That Honda is looking at broadening its intended market positioning for the Jazz is obvious, for the lineup offers three 1.5-litre RS models, each with sports suspension, and with Sport and Mugen levels of body add-ons and three alloy-wheel variations: two 16-inch choices for the RS and RS Sport and a 17-in option for the RS Mugen. Even the wee $23,700 1.3-litre Jazz S gets a set, albeit 15-inch items. The RS 1.5 manual starts at $25,500, and the RS Sport from $27,000, while the RS Mugen comes in at $29,500.

With seven models spread from $23,700 to $30,900, , Honda's marketing people say they expect to pump out 1800 annual Jazz units after several years of being well below the 1000-unit mark.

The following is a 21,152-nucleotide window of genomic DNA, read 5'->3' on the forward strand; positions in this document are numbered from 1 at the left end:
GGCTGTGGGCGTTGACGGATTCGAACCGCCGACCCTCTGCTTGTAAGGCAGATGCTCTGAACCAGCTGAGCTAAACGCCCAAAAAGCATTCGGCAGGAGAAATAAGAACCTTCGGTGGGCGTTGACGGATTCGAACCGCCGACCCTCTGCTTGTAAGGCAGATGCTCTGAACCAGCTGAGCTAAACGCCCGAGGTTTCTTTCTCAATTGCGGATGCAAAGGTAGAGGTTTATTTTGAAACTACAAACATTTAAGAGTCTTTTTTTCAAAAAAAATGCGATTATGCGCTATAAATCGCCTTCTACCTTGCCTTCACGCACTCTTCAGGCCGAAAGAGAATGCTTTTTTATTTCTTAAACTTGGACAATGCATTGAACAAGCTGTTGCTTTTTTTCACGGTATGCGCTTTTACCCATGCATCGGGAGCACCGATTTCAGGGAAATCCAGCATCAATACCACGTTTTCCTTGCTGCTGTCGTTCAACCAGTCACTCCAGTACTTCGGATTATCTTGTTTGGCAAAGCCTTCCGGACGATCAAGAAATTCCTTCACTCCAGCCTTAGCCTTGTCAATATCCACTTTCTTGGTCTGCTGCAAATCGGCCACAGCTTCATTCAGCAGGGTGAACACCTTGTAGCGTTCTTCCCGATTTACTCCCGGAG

There's no doubt the younger, possibly more dynamic, buyer is afforded a more engaging feel in their potential Jazz purchase this time.

Every 1.5 has what Honda calls sports suspension, but the RSs feel different because of their wheels. The RS Mugen, the most overdressed of the selection, is afforded plenty of grip thanks to its 17-in wheels, and is a little compromised, as it can prove a tiny bit wayward over mid- corner bumps.

The RS and RS Sport 1.5s each have 16-in rims, with the latter car having a 6.5 in-wide footprint to the former's 6-in, and among the cars I drove on Auckland's unfamiliar storm- ravaged roads, the 6.5s seemed to be best all-rounders for ride and handling, and certainly recommended for districts with bumpier roads.

While we raved about the terrific new six-speed gearbox, many launch attendees found the CVT was almost as much fun, with well-chosen paddle- shifted steps, and longer gearing, which made the cars equipped with it that much more refined at highway speed.

Anyone aspiring to own a B to C segment car should be looking at the new Jazz - it's simply too good to ignore.

© Fairfax NZ News